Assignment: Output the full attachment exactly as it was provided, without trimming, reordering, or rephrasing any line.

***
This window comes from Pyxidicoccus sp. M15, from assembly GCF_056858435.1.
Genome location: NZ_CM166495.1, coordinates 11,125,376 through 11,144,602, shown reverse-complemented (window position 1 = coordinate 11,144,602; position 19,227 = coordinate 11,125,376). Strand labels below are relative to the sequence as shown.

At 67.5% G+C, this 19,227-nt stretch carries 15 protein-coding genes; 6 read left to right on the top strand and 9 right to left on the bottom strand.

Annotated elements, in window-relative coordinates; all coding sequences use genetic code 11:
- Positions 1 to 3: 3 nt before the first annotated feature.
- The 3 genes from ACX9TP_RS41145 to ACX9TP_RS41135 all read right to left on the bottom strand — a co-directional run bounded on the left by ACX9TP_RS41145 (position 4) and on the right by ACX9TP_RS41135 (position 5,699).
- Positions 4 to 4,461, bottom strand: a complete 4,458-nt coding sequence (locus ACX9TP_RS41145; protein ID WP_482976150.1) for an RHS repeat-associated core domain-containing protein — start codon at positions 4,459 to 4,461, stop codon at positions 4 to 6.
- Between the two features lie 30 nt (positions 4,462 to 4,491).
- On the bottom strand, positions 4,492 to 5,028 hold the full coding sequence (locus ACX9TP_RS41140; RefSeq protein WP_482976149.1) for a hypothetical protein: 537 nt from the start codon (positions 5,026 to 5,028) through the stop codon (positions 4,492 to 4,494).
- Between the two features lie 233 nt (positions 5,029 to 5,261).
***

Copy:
This window comes from Pyxidicoccus sp. M15, from assembly GCF_056858435.1.
Genome location: NZ_CM166495.1, coordinates 11,125,376 through 11,144,602, shown reverse-complemented (window position 1 = coordinate 11,144,602; position 19,227 = coordinate 11,125,376). Strand labels below are relative to the sequence as shown.

At 67.5% G+C, this 19,227-nt stretch carries 15 protein-coding genes; 6 read left to right on the top strand and 9 right to left on the bottom strand.

Annotated elements, in window-relative coordinates; all coding sequences use genetic code 11:
- Positions 1 to 3: 3 nt before the first annotated feature.
- The 3 genes from ACX9TP_RS41145 to ACX9TP_RS41135 all read right to left on the bottom strand — a co-directional run bounded on the left by ACX9TP_RS41145 (position 4) and on the right by ACX9TP_RS41135 (position 5,699).
- Positions 4 to 4,461, bottom strand: a complete 4,458-nt coding sequence (locus ACX9TP_RS41145; protein ID WP_482976150.1) for an RHS repeat-associated core domain-containing protein — start codon at positions 4,459 to 4,461, stop codon at positions 4 to 6.
- Between the two features lie 30 nt (positions 4,462 to 4,491).
- On the bottom strand, positions 4,492 to 5,028 hold the full coding sequence (locus ACX9TP_RS41140; RefSeq protein WP_482976149.1) for a hypothetical protein: 537 nt from the start codon (positions 5,026 to 5,028) through the stop codon (positions 4,492 to 4,494).
- Between the two features lie 233 nt (positions 5,029 to 5,261).